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Good news for those of us who can't make it through a day without making lists, especially if we also happen to have trouble falling asleep at night. It turns out that to-do lists may be the answer to some of our troubles, at least.
Do you like lists? Do you spend half an hour each morning writing down your tasks for the day ahead in bullet-points? Do you sometimes have trouble falling asleep at night?
If your answer to all of those is "yes," then there is good news for you. You may be able to achieve that sweet night's sleep much faster if you start writing your to-do lists just before bed, instead of first thing in the morning.
Researchers from Baylor University in Waco, TX, set out to investigate whether writing down all the tasks that we have to finish over the next day or two could help us to achieve a more peaceful state of mind, conducive to falling asleep more easily.
"We live in a 24/7 culture," says Michael Scullin, the chief researcher, "in which our to-do lists seem to be constantly growing and causing us to worry about unfinished tasks at bedtime. Most people just cycle through their to-do lists in their heads, and so we wanted to explore whether the act of writing them down could counteract night-time difficulties with falling asleep."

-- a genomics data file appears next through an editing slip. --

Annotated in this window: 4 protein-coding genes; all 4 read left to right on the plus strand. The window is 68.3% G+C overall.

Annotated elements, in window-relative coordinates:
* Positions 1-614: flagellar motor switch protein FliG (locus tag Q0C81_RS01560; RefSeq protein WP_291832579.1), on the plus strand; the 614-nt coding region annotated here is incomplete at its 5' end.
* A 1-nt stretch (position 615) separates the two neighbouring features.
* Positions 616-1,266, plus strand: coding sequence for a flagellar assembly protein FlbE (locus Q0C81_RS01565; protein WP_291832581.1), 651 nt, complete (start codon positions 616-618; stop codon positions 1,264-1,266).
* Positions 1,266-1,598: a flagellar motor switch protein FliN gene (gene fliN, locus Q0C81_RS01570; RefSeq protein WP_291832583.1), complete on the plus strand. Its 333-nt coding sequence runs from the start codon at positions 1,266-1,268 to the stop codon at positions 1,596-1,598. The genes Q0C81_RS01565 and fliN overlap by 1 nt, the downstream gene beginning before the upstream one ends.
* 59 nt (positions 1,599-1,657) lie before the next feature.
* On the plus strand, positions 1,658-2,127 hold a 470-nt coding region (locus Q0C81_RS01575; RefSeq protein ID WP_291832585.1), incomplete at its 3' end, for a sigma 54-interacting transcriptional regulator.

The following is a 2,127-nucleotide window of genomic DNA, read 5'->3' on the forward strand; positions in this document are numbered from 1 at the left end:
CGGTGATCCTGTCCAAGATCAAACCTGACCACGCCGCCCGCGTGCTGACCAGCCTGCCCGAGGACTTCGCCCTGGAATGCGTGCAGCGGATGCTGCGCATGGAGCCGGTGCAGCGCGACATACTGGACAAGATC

Writing down a to-do list detailing outstanding tasks helped the participants who engaged in this exercise to fall asleep more quickly.
The same was not true for their counterparts in the control group, who just listed tasks that they had completed that day or in the previous days.
To write a useful to-do list, you may want to list not only what you intend to do, but also when and how long you anticipate it taking you. That’s especially important when the list is not only for the next day, but for projects further in the future. And then, when you are done with the task, cross it out or check it off: Done and out of mind!
Clinical experience tells us that there is another positive aspect to writing a to-do list the evening before: it “primes” your brain to the task and adds to your commitment to it. You are much less likely to procrastinate on a task that you committed yourself to doing the night before than a chore you thought about as one you “need” or “should” do. To really commit yourself to the task, think in terms of :”I will do this first thing tomorrow morning when I get to work.’ or “I’ll get up at 8 this Saturday and get that project going by 8:30”. Here, as demonstrated in the research study, re-committing yourself to the task the night before will confirm your resolve and possibly help you sleep better.
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